April 17 - Mo Farah's intention of running to the halfway point in the 2013 Virgin London Marathon as preparation for his full marathon debut there in 2014, criticised in some quarters, was fully supported here today by five runners who will head what is billed as "the greatest men's marathon field ever assembled" when the race gets underway on Sunday (April 21).
Farah's fellow Olympic champion Stephen Kiprotich, surprise winner of the London 2012 marathon for Uganda, declared: "It is going to be a fantastic race.
"With Farah in the field we will have more fans cheering us and giving us support. It is also going to be a good step for him."
Geoffrey Mutai, who has completed the distance in 2 hours 3min 02sec - albeit that the time is not an official record as the Boston course on which it was recorded does not conform to the required criteria - commented: "I think it will be good for us as well as Farah.
"I think we will have a good run until the halfway mark.
Mutai's Kenyan colleague Wilson Kipsang, whose personal best of 2:03:42 is only four seconds off the official world record of 2:03.38 set by Patrick Makau - also running in London - added: " I think it will be a good thing for both Farah and us."
Among those who have questioned Farah's approach is his fellow Briton Paula Radcliffe, who set the women's world record of 2:15:25 at London in 2003.
Radcliffe called the decision "strange", adding that Farah was at risk of "showing his hand" to potential rivals.
Introducing the five runners - who also included Ethiopia's Tsegaye Kebede, the 2010 London winner who was third in the capital last year - new race director Hugh Brasher, who was jointly in charge with the long-time incumbent Dave Bedford last year, announced:
"We very proudly call this the greatest men's marathon field ever assembled.
"We feel we are running the London 2012 and Paralympics together in one amazing event.
"We have 15 Olympic and Paralympic medallists present in a field put together by Dave."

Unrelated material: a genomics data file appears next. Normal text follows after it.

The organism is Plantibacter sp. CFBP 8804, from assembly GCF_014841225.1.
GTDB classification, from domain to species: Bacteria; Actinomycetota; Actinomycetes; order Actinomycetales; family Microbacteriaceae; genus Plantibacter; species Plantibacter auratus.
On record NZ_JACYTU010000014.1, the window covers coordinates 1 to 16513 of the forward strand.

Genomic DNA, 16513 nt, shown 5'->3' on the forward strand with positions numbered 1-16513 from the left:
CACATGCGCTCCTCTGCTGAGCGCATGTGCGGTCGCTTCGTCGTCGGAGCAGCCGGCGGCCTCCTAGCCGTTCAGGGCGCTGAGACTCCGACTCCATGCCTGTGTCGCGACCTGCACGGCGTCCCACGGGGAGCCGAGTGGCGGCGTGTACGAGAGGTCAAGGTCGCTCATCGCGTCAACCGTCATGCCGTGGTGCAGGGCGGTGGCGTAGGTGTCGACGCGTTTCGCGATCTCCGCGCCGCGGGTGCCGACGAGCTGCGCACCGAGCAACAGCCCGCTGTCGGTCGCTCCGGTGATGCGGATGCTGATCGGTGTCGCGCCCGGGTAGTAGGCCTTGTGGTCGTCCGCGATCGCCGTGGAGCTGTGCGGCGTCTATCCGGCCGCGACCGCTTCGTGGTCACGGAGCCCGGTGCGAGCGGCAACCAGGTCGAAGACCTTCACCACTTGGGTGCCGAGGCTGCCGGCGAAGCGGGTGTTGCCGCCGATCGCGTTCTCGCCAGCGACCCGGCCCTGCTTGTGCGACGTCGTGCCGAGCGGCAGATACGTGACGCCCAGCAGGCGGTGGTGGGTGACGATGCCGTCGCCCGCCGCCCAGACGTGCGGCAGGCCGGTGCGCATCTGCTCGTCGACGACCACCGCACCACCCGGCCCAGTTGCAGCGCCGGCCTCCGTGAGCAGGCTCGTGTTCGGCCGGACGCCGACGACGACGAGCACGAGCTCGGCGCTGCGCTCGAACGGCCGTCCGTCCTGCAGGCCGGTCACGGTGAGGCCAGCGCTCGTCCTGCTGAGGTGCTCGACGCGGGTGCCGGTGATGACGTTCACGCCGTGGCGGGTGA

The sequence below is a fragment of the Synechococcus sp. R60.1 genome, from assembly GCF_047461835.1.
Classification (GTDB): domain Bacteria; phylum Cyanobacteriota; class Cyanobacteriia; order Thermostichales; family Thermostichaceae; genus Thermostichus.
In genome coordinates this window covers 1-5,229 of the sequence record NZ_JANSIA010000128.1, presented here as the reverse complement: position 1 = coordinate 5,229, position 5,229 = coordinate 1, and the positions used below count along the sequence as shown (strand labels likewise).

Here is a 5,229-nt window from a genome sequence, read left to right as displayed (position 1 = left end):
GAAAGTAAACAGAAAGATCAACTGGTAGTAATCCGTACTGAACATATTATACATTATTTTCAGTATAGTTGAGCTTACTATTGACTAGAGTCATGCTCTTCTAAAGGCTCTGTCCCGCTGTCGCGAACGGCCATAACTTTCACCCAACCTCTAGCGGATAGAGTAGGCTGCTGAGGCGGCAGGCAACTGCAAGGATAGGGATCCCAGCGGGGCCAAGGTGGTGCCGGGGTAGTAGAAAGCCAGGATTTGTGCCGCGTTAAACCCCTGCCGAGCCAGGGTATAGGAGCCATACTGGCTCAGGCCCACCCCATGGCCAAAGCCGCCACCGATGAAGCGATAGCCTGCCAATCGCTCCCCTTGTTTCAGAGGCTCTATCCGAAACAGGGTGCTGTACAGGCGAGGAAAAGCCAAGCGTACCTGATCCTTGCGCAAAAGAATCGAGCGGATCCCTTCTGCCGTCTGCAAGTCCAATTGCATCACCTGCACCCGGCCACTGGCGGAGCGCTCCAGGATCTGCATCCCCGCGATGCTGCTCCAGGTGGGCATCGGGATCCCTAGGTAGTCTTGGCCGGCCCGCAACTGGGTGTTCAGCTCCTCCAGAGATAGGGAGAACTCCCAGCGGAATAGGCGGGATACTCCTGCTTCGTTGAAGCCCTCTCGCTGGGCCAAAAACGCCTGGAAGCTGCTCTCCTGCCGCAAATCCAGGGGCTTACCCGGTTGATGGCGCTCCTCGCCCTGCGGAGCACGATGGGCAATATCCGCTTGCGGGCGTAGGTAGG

Asked what difference such a concentration of talent might make in the men's race, Kipsang, who won a bronze medal at the London 2012 marathon, responded: "If you run in a good field it can make you run a good time.
"The difference is always very slight, but if you are alone, you would not have that time."
The man who finished two places ahead of Kipsang at London 2012, Kiprotich, denied that he felt any extra pressure coming into this race as Olympic champion, and did not rule out taking three or four minutes off his current best of 2:07:20, which will quite likely be the kind of time required to win.
Race officials confirmed that the schedule target would be 61:45 to 20 miles - which would translate to a time of 2:03:30, inside the official world record.
"I don't feel under any pressure as Olympic champion," the Ugandan said.
"If I can run a strong competition, I think everything is possible."
The three Kenyans and Kiprotich - who has been training in Kenya - were asked how often they had undergone doping tests on home soil in the last year.
Kipsang said four times, Kiprotich two, Mutai once.
Makau, the world record holder, said random testers from the International Association of Athletics Federations (IAAF) had come six times, adding with a smile: "They come all the time.
"All of them are familiar to my family."
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February 2013: Farah set to run first half of 2013 London Marathon
October 2012: Farah may seek 10,000 metre/marathon double at Rio 2016, says coach
October 2012: Farah set to make marathon debut at London in 2014